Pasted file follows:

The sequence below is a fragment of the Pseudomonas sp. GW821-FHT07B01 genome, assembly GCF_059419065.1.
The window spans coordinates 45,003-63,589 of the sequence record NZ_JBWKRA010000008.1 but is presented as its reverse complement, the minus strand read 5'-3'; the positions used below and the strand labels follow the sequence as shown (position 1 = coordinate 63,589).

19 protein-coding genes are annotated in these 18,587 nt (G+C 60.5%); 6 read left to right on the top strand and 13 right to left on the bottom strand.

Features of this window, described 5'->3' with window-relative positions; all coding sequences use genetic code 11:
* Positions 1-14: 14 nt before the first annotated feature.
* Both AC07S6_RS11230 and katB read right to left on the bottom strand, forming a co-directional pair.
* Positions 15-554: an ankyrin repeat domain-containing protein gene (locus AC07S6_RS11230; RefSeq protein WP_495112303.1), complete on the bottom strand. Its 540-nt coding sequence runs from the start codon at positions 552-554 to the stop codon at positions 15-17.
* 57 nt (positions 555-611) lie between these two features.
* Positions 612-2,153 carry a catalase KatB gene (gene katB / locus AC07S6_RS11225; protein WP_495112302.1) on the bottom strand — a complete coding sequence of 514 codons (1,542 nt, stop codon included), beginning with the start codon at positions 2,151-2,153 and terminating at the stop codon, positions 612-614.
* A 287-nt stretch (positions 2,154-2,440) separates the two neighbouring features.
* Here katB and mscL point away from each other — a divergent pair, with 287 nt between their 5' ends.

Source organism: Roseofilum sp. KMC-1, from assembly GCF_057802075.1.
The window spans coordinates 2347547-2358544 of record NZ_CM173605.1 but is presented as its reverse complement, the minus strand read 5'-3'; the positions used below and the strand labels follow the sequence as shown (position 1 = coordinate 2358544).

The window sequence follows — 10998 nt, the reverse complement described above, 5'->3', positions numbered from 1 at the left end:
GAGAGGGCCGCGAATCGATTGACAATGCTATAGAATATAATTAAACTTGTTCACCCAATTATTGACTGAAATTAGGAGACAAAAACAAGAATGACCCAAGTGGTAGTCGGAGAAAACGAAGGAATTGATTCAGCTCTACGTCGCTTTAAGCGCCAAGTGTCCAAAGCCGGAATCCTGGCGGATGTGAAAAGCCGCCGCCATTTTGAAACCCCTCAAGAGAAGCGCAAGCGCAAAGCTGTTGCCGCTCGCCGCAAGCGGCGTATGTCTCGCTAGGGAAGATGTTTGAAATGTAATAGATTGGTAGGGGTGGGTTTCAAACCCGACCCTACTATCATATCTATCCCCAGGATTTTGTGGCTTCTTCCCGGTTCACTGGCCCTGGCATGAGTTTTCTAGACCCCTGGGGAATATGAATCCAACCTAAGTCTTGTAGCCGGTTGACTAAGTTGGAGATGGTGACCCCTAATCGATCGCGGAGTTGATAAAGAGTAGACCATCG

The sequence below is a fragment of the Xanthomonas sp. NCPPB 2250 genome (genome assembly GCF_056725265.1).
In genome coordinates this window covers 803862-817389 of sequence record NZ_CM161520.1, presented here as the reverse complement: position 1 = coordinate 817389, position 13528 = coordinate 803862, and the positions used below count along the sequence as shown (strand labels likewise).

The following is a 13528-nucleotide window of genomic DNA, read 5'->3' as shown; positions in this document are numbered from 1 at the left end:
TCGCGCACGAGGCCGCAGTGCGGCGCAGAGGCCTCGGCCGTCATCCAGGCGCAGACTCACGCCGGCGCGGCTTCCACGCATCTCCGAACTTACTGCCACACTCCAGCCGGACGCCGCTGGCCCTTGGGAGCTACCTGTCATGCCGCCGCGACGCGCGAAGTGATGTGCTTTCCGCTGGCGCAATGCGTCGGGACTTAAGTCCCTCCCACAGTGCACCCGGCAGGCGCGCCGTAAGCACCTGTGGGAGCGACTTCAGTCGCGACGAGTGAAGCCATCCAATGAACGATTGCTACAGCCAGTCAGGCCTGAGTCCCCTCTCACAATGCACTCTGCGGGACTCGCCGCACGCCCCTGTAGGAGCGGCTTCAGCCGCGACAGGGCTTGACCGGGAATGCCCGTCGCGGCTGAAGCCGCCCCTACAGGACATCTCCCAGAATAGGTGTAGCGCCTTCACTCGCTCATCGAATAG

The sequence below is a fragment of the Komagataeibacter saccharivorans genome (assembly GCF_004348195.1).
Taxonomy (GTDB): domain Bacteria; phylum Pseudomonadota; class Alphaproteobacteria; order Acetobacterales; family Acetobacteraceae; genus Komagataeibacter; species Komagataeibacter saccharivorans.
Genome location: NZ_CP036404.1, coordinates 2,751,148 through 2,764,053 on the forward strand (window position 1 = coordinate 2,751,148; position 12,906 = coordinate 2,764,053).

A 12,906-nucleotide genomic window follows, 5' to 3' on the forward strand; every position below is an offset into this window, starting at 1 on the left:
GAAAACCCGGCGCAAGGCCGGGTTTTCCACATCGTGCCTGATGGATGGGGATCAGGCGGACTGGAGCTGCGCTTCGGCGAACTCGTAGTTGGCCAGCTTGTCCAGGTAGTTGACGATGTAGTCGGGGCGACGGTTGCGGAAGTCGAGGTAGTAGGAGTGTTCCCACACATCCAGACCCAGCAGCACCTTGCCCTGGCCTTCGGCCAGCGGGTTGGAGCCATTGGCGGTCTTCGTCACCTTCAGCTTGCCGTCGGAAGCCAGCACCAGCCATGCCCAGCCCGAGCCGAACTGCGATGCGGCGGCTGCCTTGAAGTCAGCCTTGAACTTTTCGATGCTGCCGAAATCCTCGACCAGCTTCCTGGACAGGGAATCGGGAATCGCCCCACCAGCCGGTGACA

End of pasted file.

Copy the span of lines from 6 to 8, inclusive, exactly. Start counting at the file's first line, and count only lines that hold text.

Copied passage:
* Both AC07S6_RS11230 and katB read right to left on the bottom strand, forming a co-directional pair.
* Positions 15-554: an ankyrin repeat domain-containing protein gene (locus AC07S6_RS11230; RefSeq protein WP_495112303.1), complete on the bottom strand. Its 540-nt coding sequence runs from the start codon at positions 552-554 to the stop codon at positions 15-17.
* 57 nt (positions 555-611) lie between these two features.